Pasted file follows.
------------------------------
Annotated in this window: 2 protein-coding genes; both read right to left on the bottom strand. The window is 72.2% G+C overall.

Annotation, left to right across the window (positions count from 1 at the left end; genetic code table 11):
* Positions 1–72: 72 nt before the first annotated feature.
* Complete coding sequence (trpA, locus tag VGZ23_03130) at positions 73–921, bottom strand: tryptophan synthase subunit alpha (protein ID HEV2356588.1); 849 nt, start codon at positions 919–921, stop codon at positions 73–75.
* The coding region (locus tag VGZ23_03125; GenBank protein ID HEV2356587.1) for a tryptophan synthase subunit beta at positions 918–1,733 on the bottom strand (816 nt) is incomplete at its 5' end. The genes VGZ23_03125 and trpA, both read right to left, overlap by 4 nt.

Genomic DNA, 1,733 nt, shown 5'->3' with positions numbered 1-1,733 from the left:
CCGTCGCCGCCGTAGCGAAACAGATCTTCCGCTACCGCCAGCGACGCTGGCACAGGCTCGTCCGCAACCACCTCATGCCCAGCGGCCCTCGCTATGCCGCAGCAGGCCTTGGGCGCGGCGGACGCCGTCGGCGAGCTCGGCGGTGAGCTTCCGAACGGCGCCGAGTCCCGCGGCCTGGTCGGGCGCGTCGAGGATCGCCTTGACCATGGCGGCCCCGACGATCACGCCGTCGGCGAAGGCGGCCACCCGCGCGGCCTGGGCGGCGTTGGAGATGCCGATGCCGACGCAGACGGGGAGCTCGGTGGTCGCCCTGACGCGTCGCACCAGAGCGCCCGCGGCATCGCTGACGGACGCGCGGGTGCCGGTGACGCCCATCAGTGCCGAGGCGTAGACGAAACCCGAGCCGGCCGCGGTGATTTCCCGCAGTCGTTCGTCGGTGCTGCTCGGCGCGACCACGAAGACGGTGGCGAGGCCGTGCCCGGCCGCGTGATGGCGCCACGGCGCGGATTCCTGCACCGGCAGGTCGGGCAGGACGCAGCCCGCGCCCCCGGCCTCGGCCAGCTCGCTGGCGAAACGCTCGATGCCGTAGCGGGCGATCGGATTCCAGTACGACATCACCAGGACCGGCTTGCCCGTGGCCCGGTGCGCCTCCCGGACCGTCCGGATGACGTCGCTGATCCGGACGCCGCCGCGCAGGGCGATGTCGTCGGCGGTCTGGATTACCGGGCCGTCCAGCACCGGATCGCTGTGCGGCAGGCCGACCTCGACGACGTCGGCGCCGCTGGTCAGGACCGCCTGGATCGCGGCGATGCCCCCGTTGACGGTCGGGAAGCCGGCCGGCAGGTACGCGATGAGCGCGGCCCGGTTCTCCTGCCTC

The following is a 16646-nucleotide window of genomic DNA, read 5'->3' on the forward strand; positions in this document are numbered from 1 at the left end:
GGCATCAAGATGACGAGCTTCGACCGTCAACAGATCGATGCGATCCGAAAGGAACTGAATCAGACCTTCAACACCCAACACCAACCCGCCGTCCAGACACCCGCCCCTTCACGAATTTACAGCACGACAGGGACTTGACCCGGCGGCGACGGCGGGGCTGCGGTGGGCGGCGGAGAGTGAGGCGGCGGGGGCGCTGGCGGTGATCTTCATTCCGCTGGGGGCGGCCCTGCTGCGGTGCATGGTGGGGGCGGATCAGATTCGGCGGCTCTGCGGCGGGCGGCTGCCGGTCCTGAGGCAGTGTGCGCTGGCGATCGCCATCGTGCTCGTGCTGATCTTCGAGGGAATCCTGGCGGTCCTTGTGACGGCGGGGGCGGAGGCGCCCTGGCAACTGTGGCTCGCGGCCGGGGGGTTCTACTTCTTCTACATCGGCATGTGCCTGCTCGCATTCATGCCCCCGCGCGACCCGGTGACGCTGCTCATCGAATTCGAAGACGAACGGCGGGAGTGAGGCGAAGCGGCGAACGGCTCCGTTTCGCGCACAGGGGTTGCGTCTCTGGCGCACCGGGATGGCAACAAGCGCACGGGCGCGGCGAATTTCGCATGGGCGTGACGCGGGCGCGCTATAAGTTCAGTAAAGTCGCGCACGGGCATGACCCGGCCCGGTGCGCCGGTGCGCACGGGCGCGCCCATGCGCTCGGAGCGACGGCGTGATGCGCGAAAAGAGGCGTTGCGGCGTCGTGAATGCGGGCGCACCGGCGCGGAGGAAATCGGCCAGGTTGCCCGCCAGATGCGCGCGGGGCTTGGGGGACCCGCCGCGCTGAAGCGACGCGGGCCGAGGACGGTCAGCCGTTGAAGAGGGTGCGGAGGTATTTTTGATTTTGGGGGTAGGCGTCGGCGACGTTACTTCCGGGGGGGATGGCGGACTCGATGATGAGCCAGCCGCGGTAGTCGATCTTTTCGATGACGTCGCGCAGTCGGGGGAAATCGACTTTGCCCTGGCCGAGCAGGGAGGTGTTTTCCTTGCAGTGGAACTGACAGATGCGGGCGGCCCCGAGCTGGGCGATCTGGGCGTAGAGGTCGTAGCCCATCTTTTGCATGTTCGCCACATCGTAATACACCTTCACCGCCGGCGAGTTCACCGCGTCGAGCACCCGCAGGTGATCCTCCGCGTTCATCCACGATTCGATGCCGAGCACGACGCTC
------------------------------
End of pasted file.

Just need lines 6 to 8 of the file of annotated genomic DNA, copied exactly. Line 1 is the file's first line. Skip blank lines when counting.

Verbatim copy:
Genomic DNA, 1,733 nt, shown 5'->3' with positions numbered 1-1,733 from the left:
CCGTCGCCGCCGTAGCGAAACAGATCTTCCGCTACCGCCAGCGACGCTGGCACAGGCTCGTCCGCAACCACCTCATGCCCAGCGGCCCTCGCTATGCCGCAGCAGGCCTTGGGCGCGGCGGACGCCGTCGGCGAGCTCGGCGGTGAGCTTCCGAACGGCGCCGAGTCCCGCGGCCTGGTCGGGCGCGTCGAGGATCGCCTTGACCATGGCGGCCCCGACGATCACGCCGTCGGCGAAGGCGGCCACCCGCGCGGCCTGGGCGGCGTTGGAGATGCCGATGCCGACGCAGACGGGGAGCTCGGTGGTCGCCCTGACGCGTCGCACCAGAGCGCCCGCGGCATCGCTGACGGACGCGCGGGTGCCGGTGACGCCCATCAGTGCCGAGGCGTAGACGAAACCCGAGCCGGCCGCGGTGATTTCCCGCAGTCGTTCGTCGGTGCTGCTCGGCGCGACCACGAAGACGGTGGCGAGGCCGTGCCCGGCCGCGTGATGGCGCCACGGCGCGGATTCCTGCACCGGCAGGTCGGGCAGGACGCAGCCCGCGCCCCCGGCCTCGGCCAGCTCGCTGGCGAAACGCTCGATGCCGTAGCGGGCGATCGGATTCCAGTACGACATCACCAGGACCGGCTTGCCCGTGGCCCGGTGCGCCTCCCGGACCGTCCGGATGACGTCGCTGATCCGGACGCCGCCGCGCAGGGCGATGTCGTCGGCGGTCTGGATTACCGGGCCGTCCAGCACCGGATCGCTGTGCGGCAGGCCGACCTCGACGACGTCGGCGCCGCTGGTCAGGACCGCCTGGATCGCGGCGATGCCCCCGTTGACGGTCGGGAAGCCGGCCGGCAGGTACGCGATGAGCGCGGCCCGGTTCTCCTGCCTC

The following is a 16646-nucleotide window of genomic DNA, read 5'->3' on the forward strand; positions in this document are numbered from 1 at the left end: